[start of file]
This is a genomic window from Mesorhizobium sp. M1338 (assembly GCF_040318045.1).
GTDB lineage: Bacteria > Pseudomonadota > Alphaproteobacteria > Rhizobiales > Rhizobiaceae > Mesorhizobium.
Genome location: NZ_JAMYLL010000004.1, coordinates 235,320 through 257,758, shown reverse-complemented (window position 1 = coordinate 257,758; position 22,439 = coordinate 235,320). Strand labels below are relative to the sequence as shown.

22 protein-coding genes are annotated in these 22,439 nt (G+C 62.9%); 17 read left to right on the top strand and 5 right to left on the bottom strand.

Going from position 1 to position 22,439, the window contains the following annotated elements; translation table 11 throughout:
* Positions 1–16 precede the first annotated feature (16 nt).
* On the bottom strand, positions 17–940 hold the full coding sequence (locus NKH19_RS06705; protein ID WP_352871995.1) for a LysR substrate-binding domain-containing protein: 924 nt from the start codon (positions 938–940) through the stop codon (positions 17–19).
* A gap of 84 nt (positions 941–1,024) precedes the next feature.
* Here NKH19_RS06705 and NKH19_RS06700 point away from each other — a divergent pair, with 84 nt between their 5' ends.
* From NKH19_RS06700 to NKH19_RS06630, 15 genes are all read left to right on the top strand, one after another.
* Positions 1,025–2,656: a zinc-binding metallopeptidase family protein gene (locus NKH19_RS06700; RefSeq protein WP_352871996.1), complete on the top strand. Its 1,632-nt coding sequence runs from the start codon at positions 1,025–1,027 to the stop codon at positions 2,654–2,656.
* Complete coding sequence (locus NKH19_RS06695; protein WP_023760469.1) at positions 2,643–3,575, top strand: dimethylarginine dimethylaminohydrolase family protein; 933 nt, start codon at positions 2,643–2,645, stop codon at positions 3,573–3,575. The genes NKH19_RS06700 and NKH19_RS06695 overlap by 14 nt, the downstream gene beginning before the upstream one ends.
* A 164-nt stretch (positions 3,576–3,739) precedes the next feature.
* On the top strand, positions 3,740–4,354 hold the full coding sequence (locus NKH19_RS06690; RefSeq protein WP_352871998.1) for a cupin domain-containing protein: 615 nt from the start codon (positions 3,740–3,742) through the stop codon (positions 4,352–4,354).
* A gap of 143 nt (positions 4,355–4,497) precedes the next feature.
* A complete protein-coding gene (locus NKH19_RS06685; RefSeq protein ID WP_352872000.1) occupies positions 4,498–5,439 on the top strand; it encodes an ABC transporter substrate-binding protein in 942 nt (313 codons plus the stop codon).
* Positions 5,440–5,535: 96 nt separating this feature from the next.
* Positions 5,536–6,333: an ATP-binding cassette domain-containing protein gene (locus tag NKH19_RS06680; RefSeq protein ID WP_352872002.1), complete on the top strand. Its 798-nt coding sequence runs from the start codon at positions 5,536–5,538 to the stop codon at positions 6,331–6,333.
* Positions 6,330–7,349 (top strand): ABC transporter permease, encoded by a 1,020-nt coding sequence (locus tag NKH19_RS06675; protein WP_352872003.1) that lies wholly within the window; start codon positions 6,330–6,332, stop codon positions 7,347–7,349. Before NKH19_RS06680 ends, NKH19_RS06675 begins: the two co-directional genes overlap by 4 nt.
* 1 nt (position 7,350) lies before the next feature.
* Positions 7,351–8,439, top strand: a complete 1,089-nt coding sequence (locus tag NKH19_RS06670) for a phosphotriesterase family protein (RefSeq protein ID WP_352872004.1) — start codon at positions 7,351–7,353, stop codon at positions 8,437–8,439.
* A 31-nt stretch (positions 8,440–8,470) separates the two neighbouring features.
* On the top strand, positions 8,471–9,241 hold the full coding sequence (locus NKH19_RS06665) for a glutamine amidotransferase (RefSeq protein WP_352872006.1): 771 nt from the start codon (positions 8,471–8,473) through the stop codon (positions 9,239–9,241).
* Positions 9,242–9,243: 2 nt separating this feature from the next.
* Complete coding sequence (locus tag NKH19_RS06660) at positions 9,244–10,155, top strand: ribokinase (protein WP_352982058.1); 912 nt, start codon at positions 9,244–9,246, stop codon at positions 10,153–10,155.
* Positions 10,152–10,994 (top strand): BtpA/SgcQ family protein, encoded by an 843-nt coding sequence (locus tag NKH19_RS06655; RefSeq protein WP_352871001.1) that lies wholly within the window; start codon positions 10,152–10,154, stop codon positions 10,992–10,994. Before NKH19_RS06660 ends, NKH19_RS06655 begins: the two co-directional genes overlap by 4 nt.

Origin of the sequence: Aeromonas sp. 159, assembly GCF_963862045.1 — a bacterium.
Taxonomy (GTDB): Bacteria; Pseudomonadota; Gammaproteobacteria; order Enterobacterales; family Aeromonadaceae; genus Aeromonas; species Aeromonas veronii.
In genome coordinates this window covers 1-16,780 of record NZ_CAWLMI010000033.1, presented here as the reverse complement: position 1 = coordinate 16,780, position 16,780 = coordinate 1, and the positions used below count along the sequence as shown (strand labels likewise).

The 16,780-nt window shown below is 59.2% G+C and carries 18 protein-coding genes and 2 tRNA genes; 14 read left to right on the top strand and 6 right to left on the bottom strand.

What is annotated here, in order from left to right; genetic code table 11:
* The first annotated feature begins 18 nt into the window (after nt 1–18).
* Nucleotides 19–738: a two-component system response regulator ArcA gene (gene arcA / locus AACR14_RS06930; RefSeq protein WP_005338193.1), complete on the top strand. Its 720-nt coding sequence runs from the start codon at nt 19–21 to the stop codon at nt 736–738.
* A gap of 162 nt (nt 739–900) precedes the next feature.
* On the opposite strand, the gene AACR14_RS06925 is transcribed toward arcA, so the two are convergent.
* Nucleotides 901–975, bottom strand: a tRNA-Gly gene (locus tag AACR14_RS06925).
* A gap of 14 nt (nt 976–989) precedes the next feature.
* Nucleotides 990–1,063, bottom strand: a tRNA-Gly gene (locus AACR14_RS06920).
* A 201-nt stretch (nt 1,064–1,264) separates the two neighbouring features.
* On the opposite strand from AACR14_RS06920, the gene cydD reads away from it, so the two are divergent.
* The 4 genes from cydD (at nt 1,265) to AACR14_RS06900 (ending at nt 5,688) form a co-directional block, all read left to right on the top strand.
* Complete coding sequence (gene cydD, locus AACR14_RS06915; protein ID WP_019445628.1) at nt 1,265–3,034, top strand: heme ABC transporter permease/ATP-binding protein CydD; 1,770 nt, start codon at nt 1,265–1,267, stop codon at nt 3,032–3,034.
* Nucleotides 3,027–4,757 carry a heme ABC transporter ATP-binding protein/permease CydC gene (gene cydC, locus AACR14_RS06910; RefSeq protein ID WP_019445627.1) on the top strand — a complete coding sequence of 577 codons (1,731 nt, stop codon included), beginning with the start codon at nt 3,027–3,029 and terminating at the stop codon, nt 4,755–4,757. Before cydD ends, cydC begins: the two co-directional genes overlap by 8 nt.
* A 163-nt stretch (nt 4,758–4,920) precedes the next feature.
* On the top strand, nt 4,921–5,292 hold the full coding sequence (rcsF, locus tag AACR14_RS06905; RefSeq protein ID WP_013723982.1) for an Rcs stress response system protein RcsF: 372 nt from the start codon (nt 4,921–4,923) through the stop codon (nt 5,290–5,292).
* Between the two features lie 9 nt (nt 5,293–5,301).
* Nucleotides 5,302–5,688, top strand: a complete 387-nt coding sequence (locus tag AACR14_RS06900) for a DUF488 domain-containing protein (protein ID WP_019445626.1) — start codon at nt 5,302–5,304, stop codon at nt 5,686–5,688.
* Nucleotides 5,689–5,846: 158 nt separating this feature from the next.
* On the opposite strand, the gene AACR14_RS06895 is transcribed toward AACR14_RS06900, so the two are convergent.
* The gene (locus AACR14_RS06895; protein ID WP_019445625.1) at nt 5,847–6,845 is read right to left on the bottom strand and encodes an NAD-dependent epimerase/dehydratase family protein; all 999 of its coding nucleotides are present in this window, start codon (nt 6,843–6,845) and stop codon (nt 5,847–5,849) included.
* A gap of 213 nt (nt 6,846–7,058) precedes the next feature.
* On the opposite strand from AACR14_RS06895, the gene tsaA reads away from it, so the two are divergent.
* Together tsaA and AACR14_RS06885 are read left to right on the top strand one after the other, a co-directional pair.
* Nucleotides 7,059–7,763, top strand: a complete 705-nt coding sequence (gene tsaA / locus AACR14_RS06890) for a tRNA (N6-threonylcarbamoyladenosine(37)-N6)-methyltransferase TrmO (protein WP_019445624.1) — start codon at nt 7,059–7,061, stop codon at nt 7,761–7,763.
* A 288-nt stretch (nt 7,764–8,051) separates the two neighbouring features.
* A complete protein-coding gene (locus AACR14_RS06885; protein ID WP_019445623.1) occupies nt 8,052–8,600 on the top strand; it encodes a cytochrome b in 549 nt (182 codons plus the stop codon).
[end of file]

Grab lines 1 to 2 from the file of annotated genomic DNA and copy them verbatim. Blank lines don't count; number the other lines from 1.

This is a genomic window from Mesorhizobium sp. M1338 (assembly GCF_040318045.1).
GTDB lineage: Bacteria > Pseudomonadota > Alphaproteobacteria > Rhizobiales > Rhizobiaceae > Mesorhizobium.